For example, check out Alex Miller, CTO at Grid +, talking about how they’re using the Blockchain to give consumers access to wholesale energy markets, combining AI and IoT, to intelligentlly interact with changes in energy prices.

Why use a blockchain for this use case?

There are a number of reasons, but one Grid + points to is that fundamentally blockchains allow people to have complete control over their own assets and easily exchange those assets with other people.

So a blockchain satisfies this first and second principle of decentralized value exchange – individual asset control and asset exchange – allowing you and I, in this case, to buy and sell energy, including energy we collect and store, on an open market.

Forking Allows Blockchain Adaptation

There’s a lot of arguing and disagreement about forking in the blockchain world.

In Patrick O’Shaughnessy’s Hash Power, Episode 3, though, you hear a more positive take on forking blockchains.

Patrick introduces the idea of forking as an adaptive process at the start of the episode:

We hinted at how innovation in blockchain may happen faster than elsewhere. This is because of two phenomenon: funding and forking.

Forking is when a network splits into two paths. Like the recent schism of Bitcoin into Bitcoin and Bitcoin Cash. Forking allows a sub-community to alter a protocol and continue forward in a different direction, with new rules or features.

Think of forks like genetic mutations in the evolutionary chain, experiments which will be tested in the real world and will thrive and survive or die.

Later on, he talks with Fred Ehrsam, who is an investor and a co-founder of Coinbase, about seeing forking through this adaptive lens.

It’s such an intriguigng concept, particularly as it relates to markets and behaviors that I’ve quoted Fred at length (starts at 43 min, 15 sec):

You might describe a fork as sort of a parallel universe, or an alternate reality perhaps, where at one point in time they were the same thing, and now they’re two or even more different things.

Basically, if you think about blockchains as metaphorically similar to organisms, orgamisms evolved over time by having some DNA, and then some changes, some random mutations, are slowly introduced to that DNA over time, and as a result you try a bunch of different sub-types of that organism over time, some work really well, they live on, they continue to evolve, some die.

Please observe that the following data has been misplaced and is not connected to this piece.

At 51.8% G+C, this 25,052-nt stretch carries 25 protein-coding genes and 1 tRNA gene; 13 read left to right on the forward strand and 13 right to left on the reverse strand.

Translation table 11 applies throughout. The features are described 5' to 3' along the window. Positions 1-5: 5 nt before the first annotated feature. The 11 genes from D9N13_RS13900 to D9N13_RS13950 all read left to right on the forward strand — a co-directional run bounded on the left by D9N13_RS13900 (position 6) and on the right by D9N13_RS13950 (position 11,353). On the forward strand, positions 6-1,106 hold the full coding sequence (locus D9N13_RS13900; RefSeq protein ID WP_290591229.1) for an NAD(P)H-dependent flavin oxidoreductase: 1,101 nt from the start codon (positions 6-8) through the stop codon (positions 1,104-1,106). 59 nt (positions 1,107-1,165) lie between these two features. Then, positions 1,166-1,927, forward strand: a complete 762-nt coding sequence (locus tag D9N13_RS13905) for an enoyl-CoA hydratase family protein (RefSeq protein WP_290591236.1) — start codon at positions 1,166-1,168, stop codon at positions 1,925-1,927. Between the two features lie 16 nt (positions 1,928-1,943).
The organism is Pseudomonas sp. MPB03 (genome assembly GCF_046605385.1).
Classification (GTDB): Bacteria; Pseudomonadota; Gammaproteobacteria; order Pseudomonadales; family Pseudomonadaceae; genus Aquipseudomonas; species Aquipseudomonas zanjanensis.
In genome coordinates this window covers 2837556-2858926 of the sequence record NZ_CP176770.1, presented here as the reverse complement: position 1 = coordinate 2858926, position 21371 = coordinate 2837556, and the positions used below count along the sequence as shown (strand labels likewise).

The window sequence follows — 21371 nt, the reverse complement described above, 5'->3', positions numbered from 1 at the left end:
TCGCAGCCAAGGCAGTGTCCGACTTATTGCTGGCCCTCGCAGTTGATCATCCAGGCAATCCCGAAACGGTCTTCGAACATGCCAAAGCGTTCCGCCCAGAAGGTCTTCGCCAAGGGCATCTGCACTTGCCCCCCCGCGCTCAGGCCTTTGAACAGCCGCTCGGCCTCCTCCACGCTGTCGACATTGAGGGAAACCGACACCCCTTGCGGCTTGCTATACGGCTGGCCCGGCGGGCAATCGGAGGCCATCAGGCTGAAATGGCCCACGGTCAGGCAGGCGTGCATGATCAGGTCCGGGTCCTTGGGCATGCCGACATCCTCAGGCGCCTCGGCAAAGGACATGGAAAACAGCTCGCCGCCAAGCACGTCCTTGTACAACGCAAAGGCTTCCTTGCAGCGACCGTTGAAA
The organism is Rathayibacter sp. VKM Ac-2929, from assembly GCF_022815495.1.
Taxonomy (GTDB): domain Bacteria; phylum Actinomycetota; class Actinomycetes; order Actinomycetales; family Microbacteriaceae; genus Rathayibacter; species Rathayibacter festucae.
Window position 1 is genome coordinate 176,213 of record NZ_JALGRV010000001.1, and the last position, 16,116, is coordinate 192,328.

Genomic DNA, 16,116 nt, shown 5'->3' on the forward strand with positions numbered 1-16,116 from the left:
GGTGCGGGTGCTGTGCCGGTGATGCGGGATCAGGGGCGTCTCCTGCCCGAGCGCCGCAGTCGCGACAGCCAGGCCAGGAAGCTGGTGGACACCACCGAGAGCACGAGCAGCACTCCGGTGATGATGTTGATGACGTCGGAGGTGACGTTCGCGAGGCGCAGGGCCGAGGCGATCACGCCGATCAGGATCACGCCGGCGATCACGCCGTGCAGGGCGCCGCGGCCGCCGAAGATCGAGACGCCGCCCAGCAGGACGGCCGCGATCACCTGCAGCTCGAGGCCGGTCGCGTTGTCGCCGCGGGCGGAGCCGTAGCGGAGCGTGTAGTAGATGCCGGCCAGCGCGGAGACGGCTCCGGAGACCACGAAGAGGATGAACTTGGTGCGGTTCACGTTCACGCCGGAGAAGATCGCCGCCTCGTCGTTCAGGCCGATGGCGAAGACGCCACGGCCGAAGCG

So you get this constantly adaptive behavior and these things become stronger and stronger. They obviously co-evolve with their environment too so it’s not just in isolation.

And that’s what’s really exciting about these blockchain based protocols is not only can anyone create them or access them, but they evolve just like organisms in the same way where anyone can fork them, you know, analogous to sort of the mutation in the DNA, and as a result you get to try all these different sub-types of one general idea quite quickly.

And it turns out that since blockchains are software they tend to operate more at the speed of software than the millions and millions of years than we’ve needed for the evolution of organic orgamisms.

One maybe practical way to think about this is, I think that through blockchains we will be able to try hundreds if not thousands of times more types of economic and governance systems, then we have in the last hundred years [my emphasis in bold] of the quote unquote real world.

There’s a guy Brad Burnham, who confounded Union Square Ventures, who said something to me once that has really stuck with me, which is basically that market structure is the highest point of leverage that he can think of. In other words, the way in which a market is constructed really determines all of the behavior that emerges out of it.

In addition to forking, other ingredients in blockchains may lend themselves to adaptability through things like ways of selecting leaders, voting, compensating “players,” and governance.

For example, Olaf Carlson-Wee of Polychain Capital talks about how blockchain decentralized autonomous organizations (DAOs) could be a more blockchain-native way to connect talent and resources to achieve common goals in the future.

If you haven’t listened to all three episodes of Hash Power, you’re missing out. So many great questions and insights from Ari Paul (BlockTower Capital), Juan Benet (Filecoin), Naval Ravikant (MetaStable Capital), in addition to Fred Ehrsam and Olaf Carlson-Wee, and many others.

(Photo source)